- Check the skin to make sure it has no large indents, which would be a sign of bruising.
- Remove the stem of the avocado. Green=good to go. Brown=overripe so don’t buy it. If it is black or dark brown then the avocado is likely moldy so don’t buy that one either!
How to store avocados:
- Store any unripened avocados on your countertop for 4-5 days to ripen. You can also store unripened avocados in a paper bag (out of direct sunlight). You can store them with an apple or a banana for 2-3 days to speed up the ripening process, if necessary. (These fruits release ethylene gas which will speed up the process).
- Store ripened avocadoes whole in the refrigerator for up to 3 days. The cold will help slow down the ripening process. (Although we all know avocados have about 2 second window where they are perfect!)
- If you need to store half of a cut avocado, leave the pit in, squeeze fresh lemon or lime juice over top, then wrap with plastic wrap or place into a sealed container. You can store an avocado in the fridge this way for about 24 hours.
How to prepare avocados:
So this was actually my first time buying legit cherries. You know, not the jarred maraschino cherries to put on my ice cream or in my cocktails. Perhaps that’s because a bag cost me $8?!?! I mean they were good but $8 good?! I don’t know about all that… I mean I did get like 9,000 cherries for that cost so I guess it’s a steal?
How to choose cherries:
- Choose cherries with firm, glossy skin and bright green stems. Darker cherries are fresher than lighter ones.
- Avoid cherries with blemishes or ones that are too soft or have wrinkles close to the stem, as this is a sign of older fruit.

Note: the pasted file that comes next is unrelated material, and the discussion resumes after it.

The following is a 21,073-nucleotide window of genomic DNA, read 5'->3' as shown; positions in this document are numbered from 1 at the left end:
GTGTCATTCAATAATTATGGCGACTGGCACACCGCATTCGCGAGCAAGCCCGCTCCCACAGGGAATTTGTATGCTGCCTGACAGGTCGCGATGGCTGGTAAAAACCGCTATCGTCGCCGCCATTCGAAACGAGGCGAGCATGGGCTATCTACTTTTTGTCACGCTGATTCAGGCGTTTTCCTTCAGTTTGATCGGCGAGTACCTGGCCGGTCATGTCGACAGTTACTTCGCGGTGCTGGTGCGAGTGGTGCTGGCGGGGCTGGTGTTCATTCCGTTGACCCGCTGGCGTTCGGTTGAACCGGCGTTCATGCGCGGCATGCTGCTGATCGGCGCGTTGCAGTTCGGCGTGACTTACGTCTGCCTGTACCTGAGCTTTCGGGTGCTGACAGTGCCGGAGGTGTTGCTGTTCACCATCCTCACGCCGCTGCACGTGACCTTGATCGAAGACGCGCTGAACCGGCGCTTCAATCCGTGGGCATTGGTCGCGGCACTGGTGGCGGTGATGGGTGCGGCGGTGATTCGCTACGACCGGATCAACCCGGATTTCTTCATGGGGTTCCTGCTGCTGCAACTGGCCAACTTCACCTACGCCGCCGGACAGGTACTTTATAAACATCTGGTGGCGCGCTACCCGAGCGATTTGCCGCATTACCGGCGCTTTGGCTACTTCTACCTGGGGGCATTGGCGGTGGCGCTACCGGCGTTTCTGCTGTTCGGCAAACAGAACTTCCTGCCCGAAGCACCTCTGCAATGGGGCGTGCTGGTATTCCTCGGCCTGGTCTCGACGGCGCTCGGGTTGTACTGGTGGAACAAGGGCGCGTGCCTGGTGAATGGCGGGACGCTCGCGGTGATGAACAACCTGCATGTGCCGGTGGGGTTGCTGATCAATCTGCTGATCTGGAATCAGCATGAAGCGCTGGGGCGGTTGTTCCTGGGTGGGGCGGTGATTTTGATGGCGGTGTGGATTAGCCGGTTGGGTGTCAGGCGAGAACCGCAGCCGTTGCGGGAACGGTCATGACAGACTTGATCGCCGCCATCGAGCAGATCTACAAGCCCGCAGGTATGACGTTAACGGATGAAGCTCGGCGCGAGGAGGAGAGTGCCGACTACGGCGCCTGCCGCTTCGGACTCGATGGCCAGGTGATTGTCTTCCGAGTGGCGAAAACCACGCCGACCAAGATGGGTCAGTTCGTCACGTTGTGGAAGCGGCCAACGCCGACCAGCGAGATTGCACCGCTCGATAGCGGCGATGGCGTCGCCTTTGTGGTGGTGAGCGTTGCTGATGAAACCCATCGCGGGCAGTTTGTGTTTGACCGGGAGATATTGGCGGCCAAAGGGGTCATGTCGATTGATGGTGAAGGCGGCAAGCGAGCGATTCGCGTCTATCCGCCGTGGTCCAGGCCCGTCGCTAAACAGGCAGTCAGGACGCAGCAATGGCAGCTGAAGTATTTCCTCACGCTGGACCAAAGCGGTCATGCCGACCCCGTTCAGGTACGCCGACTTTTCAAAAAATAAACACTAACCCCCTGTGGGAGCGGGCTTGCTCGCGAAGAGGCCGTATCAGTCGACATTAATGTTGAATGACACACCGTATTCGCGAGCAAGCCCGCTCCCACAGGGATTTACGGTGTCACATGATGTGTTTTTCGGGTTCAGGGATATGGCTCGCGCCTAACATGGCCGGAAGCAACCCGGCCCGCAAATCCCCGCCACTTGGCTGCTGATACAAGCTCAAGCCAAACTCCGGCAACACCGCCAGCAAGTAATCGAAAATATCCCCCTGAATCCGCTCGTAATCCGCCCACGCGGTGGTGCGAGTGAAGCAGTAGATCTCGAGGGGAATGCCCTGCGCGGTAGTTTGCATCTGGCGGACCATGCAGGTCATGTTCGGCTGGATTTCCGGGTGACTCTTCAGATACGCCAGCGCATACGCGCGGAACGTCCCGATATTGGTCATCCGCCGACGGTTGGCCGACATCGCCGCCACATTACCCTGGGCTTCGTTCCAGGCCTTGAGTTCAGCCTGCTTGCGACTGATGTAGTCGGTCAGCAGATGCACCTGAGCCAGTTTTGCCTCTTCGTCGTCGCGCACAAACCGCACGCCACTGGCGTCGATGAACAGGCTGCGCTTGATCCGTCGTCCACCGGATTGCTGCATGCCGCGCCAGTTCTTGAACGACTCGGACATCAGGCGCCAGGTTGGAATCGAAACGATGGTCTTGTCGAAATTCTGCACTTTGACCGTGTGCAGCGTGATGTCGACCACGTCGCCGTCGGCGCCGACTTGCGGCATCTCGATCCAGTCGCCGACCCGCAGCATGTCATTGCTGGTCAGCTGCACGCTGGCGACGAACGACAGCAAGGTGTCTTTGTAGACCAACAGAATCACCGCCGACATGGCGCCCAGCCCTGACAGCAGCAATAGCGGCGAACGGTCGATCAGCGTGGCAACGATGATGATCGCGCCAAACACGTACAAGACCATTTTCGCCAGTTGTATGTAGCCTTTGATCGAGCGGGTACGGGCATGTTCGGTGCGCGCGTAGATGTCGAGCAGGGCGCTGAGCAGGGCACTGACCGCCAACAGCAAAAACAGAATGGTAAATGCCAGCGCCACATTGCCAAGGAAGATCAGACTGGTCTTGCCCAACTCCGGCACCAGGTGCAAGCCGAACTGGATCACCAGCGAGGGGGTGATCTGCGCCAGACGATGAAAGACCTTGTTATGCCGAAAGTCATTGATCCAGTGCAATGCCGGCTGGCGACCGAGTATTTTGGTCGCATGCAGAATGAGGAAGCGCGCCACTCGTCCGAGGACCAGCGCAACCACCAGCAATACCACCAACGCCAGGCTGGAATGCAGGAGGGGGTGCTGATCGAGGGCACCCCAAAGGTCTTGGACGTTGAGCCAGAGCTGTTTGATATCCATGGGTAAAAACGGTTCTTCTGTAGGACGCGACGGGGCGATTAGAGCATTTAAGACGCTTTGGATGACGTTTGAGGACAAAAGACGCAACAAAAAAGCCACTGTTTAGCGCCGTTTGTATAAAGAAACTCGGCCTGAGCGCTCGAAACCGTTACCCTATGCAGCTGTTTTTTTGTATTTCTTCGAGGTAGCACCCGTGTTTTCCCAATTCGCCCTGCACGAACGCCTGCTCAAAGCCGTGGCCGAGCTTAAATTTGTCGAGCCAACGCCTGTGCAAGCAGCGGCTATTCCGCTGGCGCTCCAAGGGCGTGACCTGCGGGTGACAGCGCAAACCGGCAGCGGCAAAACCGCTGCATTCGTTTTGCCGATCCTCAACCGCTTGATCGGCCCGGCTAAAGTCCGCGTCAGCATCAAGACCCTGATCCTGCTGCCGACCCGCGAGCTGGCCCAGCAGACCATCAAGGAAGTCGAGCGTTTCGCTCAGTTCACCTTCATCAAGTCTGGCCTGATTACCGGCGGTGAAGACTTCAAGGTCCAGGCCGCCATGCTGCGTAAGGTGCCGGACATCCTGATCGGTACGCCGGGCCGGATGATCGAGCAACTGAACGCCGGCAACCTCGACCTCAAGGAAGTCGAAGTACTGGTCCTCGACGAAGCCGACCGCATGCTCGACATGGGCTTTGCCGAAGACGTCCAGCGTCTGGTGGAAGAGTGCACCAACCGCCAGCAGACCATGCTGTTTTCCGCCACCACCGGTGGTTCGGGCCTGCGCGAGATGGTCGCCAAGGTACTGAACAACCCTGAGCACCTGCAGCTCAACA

How to store cherries:
- Store in a cool, dark place. Do not wash before storing as this can promote spoilage.
- Cherries can be stored at room temperature if you plan to eat them within 2 days, otherwise they should be refrigerated in a plastic bag for 3-5 days, but they may last for up to 2 weeks.
- Stores cherries away from other fragrant items in the fridge, as they will take on the flavor of other items in the fridge. Plastic wrap or bags will help prevent this.
How to prepare cherries:
So back in April I had mushrooms on my produce guide and I mentioned that I was doubting the legitimacy of that fact because I thought mushrooms were more of a fall thing, but since then I was gifted morel mushrooms from my in-laws (omg I no longer have to say future, whaaat?!) and I realized that it’s morel mushroom season here in Ohio and they are completely supreme to any other mushroom and my life is changed. HOWEVER…I didn’t have any of those for the photo shoot, so you’re stuck looking at plain old boring mushrooms. BUT…if you ever have the chance to eat morel mushrooms please do it. I sauteed them into a shrimp and spinach parmesan pasta and it was heaven on earth!